A Post on the
A POST ON THE PRAIRIE
A World Premiere by Ryan Gage
Directed by Patrick Wilson
October 2-4*, 9-11*, 16-17 in
the Black Box
Author’s note: “In a world where societies
have evaporated, civilizations have disappeared and
relationships are the toughest resource to find, two men of
opposite backgrounds discover each other on a deserted prairie
in Montana. Striving to survive in a harsh, brutal world, the
men are forced to search within themselves to find what it takes
for life to continue.”
Cowboy – Patrick Wilson
Man – Carl Redman
Director – Patrick Wilson
Stage Manager – Kirsten Horn Pett
Lighting Design – Nathan Blanding
Sound/Light Operator – Matt
Sound Operator – James Bowling
Fight Choreographer –
Post-apocalyptic drama ‘A Post on the Prairie’ opens Friday at
By Jaci Webb
(HANNAH POTES/Gazette Staff) Local playwright Ryan Gage’s “A Post on
the Prairie,” has expanded from its early one-act incarnation into a
full 90-minute play in two acts. The post-apocalyptic drama
featuring Patrick Wilson, left, and Carl Redman comes to NOVA’s
Black Box on Friday.
An interview with screenwriter Ryan Gage had
barely started when costume designer Gary Treglown jumped in, “You
need to use the word genius at some point.”
The cast and crew
behind the new work, “A Post on the Prairie,” are anxious for the
debut Friday night at the Black Box at NOVA Center for the
Performing Arts because it has been a group effort. Gage has revised
the script over the past three years, working with members of the
local theater community to turn a one-act version into a two-act,
Patrick Wilson doubles as director and
co-lead in the play. He plays Cowboy and Carl Redman plays Man.
Billings actors Sean Bettise and Jayme Green were the first to bring
these characters to life in a staged reading three years ago when it
was still a one-act. Gage remembers the positive response he got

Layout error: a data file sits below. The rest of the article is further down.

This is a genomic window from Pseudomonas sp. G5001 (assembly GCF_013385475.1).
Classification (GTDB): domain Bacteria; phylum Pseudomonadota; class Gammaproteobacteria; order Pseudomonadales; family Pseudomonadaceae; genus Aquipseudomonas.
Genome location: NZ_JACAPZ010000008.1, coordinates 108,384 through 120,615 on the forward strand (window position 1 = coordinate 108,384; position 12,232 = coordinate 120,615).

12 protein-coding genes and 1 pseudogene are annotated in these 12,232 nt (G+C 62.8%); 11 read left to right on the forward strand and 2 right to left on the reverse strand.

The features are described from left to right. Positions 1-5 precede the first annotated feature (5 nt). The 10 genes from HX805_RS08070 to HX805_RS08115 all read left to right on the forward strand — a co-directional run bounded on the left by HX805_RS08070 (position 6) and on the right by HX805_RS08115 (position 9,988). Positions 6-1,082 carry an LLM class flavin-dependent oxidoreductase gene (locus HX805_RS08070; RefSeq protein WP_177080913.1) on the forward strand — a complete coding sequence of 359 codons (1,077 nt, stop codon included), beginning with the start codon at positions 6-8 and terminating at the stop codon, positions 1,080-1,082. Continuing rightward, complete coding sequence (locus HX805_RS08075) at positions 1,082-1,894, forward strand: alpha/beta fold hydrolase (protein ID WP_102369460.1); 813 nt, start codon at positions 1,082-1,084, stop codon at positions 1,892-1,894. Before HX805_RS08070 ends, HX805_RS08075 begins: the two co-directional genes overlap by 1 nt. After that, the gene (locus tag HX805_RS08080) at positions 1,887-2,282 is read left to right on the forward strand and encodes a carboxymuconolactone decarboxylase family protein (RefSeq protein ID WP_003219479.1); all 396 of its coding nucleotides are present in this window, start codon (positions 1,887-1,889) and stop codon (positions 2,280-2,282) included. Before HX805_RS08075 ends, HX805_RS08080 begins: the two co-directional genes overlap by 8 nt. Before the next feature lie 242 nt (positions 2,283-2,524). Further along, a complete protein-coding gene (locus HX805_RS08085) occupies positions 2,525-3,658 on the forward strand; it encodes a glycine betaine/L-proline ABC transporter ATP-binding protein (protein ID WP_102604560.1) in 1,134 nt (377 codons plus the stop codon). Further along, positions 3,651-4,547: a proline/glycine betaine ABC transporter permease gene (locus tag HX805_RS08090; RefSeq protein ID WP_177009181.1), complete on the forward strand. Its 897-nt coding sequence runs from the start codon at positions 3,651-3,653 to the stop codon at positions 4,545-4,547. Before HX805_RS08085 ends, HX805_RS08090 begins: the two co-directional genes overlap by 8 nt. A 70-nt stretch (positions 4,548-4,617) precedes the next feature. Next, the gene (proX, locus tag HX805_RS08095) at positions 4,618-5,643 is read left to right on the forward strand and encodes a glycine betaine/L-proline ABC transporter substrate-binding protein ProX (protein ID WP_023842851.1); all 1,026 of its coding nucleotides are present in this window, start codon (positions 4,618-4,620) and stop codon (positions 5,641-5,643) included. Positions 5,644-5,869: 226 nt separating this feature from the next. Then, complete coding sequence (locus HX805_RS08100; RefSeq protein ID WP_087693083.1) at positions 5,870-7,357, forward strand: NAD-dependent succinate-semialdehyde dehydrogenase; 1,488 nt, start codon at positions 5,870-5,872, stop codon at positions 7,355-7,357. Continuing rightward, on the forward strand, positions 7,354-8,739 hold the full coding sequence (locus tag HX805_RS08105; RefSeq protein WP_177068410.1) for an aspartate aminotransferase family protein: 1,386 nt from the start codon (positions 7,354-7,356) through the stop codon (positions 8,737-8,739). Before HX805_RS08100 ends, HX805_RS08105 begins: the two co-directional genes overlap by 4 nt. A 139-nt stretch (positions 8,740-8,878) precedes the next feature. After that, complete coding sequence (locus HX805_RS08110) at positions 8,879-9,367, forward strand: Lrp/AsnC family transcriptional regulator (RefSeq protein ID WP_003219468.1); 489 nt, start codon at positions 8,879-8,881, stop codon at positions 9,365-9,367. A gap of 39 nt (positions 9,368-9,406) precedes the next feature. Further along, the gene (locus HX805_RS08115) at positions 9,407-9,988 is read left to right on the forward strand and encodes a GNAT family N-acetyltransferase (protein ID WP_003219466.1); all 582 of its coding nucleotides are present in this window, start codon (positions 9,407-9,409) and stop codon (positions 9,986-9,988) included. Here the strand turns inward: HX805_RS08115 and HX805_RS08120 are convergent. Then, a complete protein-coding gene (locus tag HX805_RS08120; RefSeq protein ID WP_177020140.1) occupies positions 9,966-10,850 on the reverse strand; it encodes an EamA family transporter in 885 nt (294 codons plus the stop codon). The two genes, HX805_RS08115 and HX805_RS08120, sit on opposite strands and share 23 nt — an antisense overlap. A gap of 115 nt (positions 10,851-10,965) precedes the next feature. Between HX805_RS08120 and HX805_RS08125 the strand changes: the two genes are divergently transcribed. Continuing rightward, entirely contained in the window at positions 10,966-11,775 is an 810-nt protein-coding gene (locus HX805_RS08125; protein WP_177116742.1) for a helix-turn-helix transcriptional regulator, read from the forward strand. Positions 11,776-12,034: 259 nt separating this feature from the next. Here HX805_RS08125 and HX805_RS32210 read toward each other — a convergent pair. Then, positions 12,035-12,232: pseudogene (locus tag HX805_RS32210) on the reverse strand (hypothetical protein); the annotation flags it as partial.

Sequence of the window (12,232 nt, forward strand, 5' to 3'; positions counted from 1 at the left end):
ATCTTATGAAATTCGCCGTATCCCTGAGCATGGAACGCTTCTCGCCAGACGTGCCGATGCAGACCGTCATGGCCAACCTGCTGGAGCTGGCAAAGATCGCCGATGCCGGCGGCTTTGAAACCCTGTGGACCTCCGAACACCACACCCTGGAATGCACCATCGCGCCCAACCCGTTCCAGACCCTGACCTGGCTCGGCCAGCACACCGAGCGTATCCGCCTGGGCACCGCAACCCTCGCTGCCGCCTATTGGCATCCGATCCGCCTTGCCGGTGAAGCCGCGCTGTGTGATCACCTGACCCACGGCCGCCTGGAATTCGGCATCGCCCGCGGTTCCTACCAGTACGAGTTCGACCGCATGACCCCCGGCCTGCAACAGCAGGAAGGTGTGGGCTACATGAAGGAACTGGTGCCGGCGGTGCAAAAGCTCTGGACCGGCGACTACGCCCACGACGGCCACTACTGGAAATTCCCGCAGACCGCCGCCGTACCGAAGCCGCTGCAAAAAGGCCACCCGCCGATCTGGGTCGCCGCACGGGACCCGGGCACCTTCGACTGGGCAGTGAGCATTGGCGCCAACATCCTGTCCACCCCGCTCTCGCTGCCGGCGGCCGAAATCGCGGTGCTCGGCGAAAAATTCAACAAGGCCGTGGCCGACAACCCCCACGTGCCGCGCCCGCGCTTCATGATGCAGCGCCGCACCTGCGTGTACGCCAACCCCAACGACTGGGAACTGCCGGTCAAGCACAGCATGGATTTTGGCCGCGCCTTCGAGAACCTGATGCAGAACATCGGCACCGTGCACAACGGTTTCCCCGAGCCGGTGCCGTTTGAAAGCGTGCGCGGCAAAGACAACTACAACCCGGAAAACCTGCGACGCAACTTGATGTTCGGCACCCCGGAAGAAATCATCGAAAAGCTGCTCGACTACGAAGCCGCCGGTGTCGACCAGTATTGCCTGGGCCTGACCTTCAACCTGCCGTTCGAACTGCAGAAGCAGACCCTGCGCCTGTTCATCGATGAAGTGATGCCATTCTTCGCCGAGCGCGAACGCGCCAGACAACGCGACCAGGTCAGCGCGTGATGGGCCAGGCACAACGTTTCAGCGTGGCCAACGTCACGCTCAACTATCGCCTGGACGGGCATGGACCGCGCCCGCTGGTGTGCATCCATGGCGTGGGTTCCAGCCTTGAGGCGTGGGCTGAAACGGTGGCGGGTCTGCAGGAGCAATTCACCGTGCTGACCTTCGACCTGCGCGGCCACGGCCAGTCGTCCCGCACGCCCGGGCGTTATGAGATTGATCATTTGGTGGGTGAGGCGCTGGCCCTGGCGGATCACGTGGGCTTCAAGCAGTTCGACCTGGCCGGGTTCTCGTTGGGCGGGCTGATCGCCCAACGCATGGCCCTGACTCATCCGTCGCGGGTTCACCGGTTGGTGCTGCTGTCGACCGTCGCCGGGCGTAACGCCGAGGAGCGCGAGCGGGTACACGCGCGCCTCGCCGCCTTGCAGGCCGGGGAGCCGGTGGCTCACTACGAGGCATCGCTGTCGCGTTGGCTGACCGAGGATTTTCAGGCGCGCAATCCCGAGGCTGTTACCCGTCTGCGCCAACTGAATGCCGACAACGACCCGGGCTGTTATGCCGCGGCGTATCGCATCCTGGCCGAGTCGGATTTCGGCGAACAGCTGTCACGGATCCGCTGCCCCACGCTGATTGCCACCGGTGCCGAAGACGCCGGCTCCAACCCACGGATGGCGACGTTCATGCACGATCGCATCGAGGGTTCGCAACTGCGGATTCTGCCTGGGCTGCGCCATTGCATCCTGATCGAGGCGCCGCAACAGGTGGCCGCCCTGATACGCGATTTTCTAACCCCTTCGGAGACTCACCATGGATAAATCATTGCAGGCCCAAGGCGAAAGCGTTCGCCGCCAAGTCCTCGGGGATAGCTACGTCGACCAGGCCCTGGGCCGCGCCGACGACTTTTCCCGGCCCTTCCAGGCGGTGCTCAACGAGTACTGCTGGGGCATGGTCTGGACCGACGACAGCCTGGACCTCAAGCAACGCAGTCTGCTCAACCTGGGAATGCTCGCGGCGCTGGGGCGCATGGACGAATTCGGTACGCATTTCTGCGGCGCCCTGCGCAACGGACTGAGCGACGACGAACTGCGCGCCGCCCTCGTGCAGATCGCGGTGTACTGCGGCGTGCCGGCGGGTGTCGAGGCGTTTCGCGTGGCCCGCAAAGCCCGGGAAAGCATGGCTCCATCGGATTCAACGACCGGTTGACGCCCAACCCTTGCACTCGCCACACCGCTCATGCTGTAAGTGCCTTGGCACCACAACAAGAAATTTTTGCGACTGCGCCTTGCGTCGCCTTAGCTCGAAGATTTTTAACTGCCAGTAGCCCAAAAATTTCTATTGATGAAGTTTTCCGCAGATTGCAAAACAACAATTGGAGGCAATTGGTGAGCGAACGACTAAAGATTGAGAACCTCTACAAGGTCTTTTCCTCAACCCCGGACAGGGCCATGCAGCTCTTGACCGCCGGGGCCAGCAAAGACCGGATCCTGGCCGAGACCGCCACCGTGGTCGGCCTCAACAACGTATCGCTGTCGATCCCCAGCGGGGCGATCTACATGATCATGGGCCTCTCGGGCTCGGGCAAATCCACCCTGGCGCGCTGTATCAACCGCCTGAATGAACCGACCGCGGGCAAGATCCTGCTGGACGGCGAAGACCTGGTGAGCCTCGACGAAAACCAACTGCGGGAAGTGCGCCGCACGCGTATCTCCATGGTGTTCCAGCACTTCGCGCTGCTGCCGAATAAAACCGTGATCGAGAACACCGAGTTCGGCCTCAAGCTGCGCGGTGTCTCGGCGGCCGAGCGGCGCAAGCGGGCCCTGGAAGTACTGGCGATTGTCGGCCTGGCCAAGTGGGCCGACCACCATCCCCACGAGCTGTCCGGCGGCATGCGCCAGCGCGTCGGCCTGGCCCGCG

from the audience.
“All the way out the door, people were
asking me, ‘What happens next?'” Gage said.
So Gage wrote
what happens next.
What the audience will see onstage come
Friday is the fourth draft of Gage’s script. By day, Gage is a
history teacher at Senior High, so working the script was reserved
for evenings and weekends in between helping his wife, Liz, care for
their 8-month-old son, Montgomery Thomas.
The drama is a
post-apocalyptic tale of two survivors.
“It’s all about why
we’re being tested,” Gage said. “It’s about the human spirit looking
at how we keep the human race going and how we learn to be human
There are moments of humor, but primarily “A Post on
the Prairie” depicts two desperate men in a volatile environment at
the end of the world.
The process of re-working the script
through the Go! Workshop was invaluable to Gage. Wilson, who
co-founded Go! with Shad Scott, was instrumental in getting the
production ready to be performed at NOVA. It will be presented three
weekends, running through Oct. 17. For tickets or show times,
contact NOVA at 591-9535.
New play: A sense of place in a post-apocalyptic world
By: ED KEMMICK
“A Post on the Prairie,” a new piece by
Billings playwright Ryan Gage, was inspired by a setting and by
Gage’s love of post-apocalyptic fiction.
The play takes place
around a campfire, just as Gage’s first one-act play did when he
wrote it eight years ago.
“Part of me always wanted to return
to that,” he said, “but with something bigger.”
something was supplied by the post-apocalyptic context, based on his